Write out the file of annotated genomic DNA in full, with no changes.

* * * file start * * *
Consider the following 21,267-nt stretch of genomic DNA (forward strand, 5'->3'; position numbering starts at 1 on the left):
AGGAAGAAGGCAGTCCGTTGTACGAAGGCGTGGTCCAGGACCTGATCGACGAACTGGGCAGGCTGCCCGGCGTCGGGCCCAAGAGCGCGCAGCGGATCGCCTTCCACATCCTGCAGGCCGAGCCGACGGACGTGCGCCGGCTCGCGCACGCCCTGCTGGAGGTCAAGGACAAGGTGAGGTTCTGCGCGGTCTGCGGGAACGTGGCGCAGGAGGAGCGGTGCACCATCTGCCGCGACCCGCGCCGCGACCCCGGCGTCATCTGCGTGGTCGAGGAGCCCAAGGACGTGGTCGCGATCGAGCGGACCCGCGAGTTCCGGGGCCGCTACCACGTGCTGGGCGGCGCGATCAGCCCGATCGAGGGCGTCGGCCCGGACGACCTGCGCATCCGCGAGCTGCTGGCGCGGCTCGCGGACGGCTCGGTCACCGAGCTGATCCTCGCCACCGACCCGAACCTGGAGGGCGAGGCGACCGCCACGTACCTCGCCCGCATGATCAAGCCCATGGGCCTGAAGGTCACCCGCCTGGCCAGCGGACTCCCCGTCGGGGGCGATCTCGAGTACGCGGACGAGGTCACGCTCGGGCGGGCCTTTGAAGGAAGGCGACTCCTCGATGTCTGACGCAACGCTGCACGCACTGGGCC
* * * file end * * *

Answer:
Consider the following 21,267-nt stretch of genomic DNA (forward strand, 5'->3'; position numbering starts at 1 on the left):
AGGAAGAAGGCAGTCCGTTGTACGAAGGCGTGGTCCAGGACCTGATCGACGAACTGGGCAGGCTGCCCGGCGTCGGGCCCAAGAGCGCGCAGCGGATCGCCTTCCACATCCTGCAGGCCGAGCCGACGGACGTGCGCCGGCTCGCGCACGCCCTGCTGGAGGTCAAGGACAAGGTGAGGTTCTGCGCGGTCTGCGGGAACGTGGCGCAGGAGGAGCGGTGCACCATCTGCCGCGACCCGCGCCGCGACCCCGGCGTCATCTGCGTGGTCGAGGAGCCCAAGGACGTGGTCGCGATCGAGCGGACCCGCGAGTTCCGGGGCCGCTACCACGTGCTGGGCGGCGCGATCAGCCCGATCGAGGGCGTCGGCCCGGACGACCTGCGCATCCGCGAGCTGCTGGCGCGGCTCGCGGACGGCTCGGTCACCGAGCTGATCCTCGCCACCGACCCGAACCTGGAGGGCGAGGCGACCGCCACGTACCTCGCCCGCATGATCAAGCCCATGGGCCTGAAGGTCACCCGCCTGGCCAGCGGACTCCCCGTCGGGGGCGATCTCGAGTACGCGGACGAGGTCACGCTCGGGCGGGCCTTTGAAGGAAGGCGACTCCTCGATGTCTGACGCAACGCTGCACGCACTGGGCC